If we are asked to reimagine humans as a geological force with trails of CO2 in their wake, readers of Shakespeare are as well prepared as anthropologists or geochemists.—Bruno Latour1
The three articles gathered together here, which focus primarily on writers from early modern France, cut to the heart of contemporary critical debates about how we live with ourselves, the rest of humanity, and Planet Earth in the Anthropocene. One force of this particular incision of the past into the present is that the early modern authors are encouraged to employ their own terms, avoiding what Sara Miglietti calls in her introduction the "deforming lens of contemporary categories."2 As such, this concise cluster of studies provides some alternate (i.e. different yet related) histories and genealogies for thinking some of the biggest conceptual challenges of our times, especially the seemingly irresolvable oppositions between the particular and the universal, between the local and the global, and between determinism and probability.
These studies arrive at an opportune moment, not only thematically (as barely needs stating) but for the fact that they offer these other, [End Page 986] additional, vocabularies not just via another period—writing about early modern literature from the perspectives of the "environment," ecology, and ecocriticism abound these days—but specifically through a non-Anglophone tradition. Here, both the primary authors and the scholars reading them arrive in this American journal from elsewhere. As Louisa Mackenzie diagnosed in 2012, critical approaches to literature and ecology, whatever the chronologies, are "largely focused on cultural productions in English" (20). For sure, and especially since 2012, a growing number of scholars in the Anglophone world are working in and across multiple languages and traditions to bring ecology into dialogue with literature (Persels; Boudrieu and Sullivan; Goul and Usher; Verdicchio; Iovino; Chang and Slovic; Thornber; Li; Ryan; Alex) and the question of comparative ecocriticism is now receiving direct treatment (Suberchicot; Heise, "Comparative Literature and the Environmental Humanities;" "Comparative Ecocriticism in the Anthropocene"), as is the specific question of how to think about language difference and translation in the age of the Anthropocene (Cronin). Nonetheless, it is a symptom of the ongoing dominance of English—albeit perhaps a symptom that originated as just a "slip of the keyboard" as one colleague put it to me in conversation—that the MLA's Ecocriticism and Environmental Humanities forum defines itself as "a scholarly practice within English Studies," as if the MLA were not also the primary professional organization for scholars of all modern literatures.3 In any case, these three studies about, primarily, Pierre Charron, Louis-Bertrand Castel, and Montesquieu, are poised to comparativize and pluralize a field and a way of reading that are still, in many ways, in their infancy.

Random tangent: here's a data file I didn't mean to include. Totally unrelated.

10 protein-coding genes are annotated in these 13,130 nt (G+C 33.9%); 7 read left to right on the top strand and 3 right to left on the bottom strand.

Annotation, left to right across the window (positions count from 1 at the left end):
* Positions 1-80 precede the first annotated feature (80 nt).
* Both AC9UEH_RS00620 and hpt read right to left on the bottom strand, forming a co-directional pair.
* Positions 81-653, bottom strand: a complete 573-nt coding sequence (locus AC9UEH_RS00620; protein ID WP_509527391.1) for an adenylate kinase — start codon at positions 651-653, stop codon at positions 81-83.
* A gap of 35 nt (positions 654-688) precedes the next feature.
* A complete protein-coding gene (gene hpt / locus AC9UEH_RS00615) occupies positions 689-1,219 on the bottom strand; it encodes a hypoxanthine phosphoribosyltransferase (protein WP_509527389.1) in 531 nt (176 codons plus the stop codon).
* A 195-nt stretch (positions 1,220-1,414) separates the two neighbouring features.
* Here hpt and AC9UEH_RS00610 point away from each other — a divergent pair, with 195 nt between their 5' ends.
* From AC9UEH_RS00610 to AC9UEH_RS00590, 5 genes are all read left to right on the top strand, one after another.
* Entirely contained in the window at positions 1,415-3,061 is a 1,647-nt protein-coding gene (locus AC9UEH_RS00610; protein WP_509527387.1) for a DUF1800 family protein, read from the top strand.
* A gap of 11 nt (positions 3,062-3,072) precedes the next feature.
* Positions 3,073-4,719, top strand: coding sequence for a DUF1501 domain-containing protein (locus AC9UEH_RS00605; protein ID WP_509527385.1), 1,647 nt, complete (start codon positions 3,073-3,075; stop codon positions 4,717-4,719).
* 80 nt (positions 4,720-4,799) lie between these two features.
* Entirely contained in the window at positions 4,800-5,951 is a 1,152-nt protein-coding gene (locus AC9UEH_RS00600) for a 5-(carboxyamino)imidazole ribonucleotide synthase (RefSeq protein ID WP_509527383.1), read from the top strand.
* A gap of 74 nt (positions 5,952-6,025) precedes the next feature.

The particular value of these three studies is to offer additional critical lineages under a specific and important watchword, namely climate, a term so ubiquitous these days, but rarely used with much precision or rather with much awareness for either its long history or its own internal fragmentation. At first clip, it is all too easy to dissociate classical and early modern climate theory from contemporary concern over global warming or climate change, and to assume that the use of the term "climate" in both contexts is irrelevant, coincidental, or the result of a historical evolution that only confirms the divorce of domains—that's what climate used to mean, now it means … [End Page 987] Indeed, the classical climate theory best known from the writings of Hippocrates, Aristotle, and Vitruvius, as well as early modern reformulations thereof, can seem as though it should belong to the dustbin of history (Couzinet and Staszak, 9). It is tempting to jettison this long and complex tradition of thought because of certain formulae that sometimes cross over from simplistic determinism to mere prejudice, as when Hippocrates asserts that "Europeans are […] more courageous than Asians" because of their respective climates (Hippocrates, XXIII.20, 133). Statements like that one, or Aristotle's in the Politics that offers a different valuing of the consequences of Europe's and Asia's climates on their inhabitants, seem to offer little in the way of...